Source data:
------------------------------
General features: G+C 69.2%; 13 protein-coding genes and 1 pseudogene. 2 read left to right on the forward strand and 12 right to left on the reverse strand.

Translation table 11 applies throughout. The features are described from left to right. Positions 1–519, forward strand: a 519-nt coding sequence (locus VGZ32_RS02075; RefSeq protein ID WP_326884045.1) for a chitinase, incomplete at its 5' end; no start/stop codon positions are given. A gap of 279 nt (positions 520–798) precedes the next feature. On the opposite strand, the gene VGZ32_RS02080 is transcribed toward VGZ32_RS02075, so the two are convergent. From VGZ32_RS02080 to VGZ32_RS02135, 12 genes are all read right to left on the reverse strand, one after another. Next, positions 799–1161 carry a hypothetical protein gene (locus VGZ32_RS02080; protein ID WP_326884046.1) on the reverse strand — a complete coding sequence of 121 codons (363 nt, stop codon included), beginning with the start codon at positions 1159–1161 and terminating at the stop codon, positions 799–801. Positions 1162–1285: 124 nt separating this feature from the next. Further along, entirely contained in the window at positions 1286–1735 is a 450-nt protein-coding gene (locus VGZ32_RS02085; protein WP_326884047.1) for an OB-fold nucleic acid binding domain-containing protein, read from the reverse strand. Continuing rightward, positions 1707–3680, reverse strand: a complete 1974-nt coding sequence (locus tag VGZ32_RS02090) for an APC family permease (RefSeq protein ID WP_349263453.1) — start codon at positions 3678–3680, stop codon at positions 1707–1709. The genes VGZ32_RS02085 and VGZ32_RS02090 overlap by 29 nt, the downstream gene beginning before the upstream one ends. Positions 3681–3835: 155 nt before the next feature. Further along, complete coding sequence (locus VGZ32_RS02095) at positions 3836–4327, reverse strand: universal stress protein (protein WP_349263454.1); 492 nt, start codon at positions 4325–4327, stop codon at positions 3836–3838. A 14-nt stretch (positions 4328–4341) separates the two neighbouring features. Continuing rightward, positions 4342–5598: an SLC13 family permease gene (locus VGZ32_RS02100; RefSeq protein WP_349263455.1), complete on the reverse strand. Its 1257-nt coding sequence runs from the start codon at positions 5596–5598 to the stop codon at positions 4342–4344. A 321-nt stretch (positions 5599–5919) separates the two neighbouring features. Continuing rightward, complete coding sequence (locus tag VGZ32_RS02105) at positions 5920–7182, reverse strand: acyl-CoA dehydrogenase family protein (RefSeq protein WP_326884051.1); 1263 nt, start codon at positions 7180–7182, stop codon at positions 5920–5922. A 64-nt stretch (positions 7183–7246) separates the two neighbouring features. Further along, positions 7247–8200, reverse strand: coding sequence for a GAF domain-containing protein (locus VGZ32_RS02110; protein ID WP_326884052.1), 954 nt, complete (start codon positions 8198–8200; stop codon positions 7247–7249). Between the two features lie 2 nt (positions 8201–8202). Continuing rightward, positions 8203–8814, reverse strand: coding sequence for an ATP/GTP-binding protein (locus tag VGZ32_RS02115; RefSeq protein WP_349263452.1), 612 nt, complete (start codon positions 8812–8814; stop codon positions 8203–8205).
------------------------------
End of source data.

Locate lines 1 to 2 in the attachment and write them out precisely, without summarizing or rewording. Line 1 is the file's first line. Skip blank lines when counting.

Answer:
General features: G+C 69.2%; 13 protein-coding genes and 1 pseudogene. 2 read left to right on the forward strand and 12 right to left on the reverse strand.

Translation table 11 applies throughout. The features are described from left to right. Positions 1–519, forward strand: a 519-nt coding sequence (locus VGZ32_RS02075; RefSeq protein ID WP_326884045.1) for a chitinase, incomplete at its 5' end; no start/stop codon positions are given. A gap of 279 nt (positions 520–798) precedes the next feature. On the opposite strand, the gene VGZ32_RS02080 is transcribed toward VGZ32_RS02075, so the two are convergent. From VGZ32_RS02080 to VGZ32_RS02135, 12 genes are all read right to left on the reverse strand, one after another. Next, positions 799–1161 carry a hypothetical protein gene (locus VGZ32_RS02080; protein ID WP_326884046.1) on the reverse strand — a complete coding sequence of 121 codons (363 nt, stop codon included), beginning with the start codon at positions 1159–1161 and terminating at the stop codon, positions 799–801. Positions 1162–1285: 124 nt separating this feature from the next. Further along, entirely contained in the window at positions 1286–1735 is a 450-nt protein-coding gene (locus VGZ32_RS02085; protein WP_326884047.1) for an OB-fold nucleic acid binding domain-containing protein, read from the reverse strand. Continuing rightward, positions 1707–3680, reverse strand: a complete 1974-nt coding sequence (locus tag VGZ32_RS02090) for an APC family permease (RefSeq protein ID WP_349263453.1) — start codon at positions 3678–3680, stop codon at positions 1707–1709. The genes VGZ32_RS02085 and VGZ32_RS02090 overlap by 29 nt, the downstream gene beginning before the upstream one ends. Positions 3681–3835: 155 nt before the next feature. Further along, complete coding sequence (locus VGZ32_RS02095) at positions 3836–4327, reverse strand: universal stress protein (protein WP_349263454.1); 492 nt, start codon at positions 4325–4327, stop codon at positions 3836–3838. A 14-nt stretch (positions 4328–4341) separates the two neighbouring features. Continuing rightward, positions 4342–5598: an SLC13 family permease gene (locus VGZ32_RS02100; RefSeq protein WP_349263455.1), complete on the reverse strand. Its 1257-nt coding sequence runs from the start codon at positions 5596–5598 to the stop codon at positions 4342–4344. A 321-nt stretch (positions 5599–5919) separates the two neighbouring features. Continuing rightward, complete coding sequence (locus tag VGZ32_RS02105) at positions 5920–7182, reverse strand: acyl-CoA dehydrogenase family protein (RefSeq protein WP_326884051.1); 1263 nt, start codon at positions 7180–7182, stop codon at positions 5920–5922. A 64-nt stretch (positions 7183–7246) separates the two neighbouring features. Further along, positions 7247–8200, reverse strand: coding sequence for a GAF domain-containing protein (locus VGZ32_RS02110; protein ID WP_326884052.1), 954 nt, complete (start codon positions 8198–8200; stop codon positions 7247–7249). Between the two features lie 2 nt (positions 8201–8202). Continuing rightward, positions 8203–8814, reverse strand: coding sequence for an ATP/GTP-binding protein (locus tag VGZ32_RS02115; RefSeq protein WP_349263452.1), 612 nt, complete (start codon positions 8812–8814; stop codon positions 8203–8205).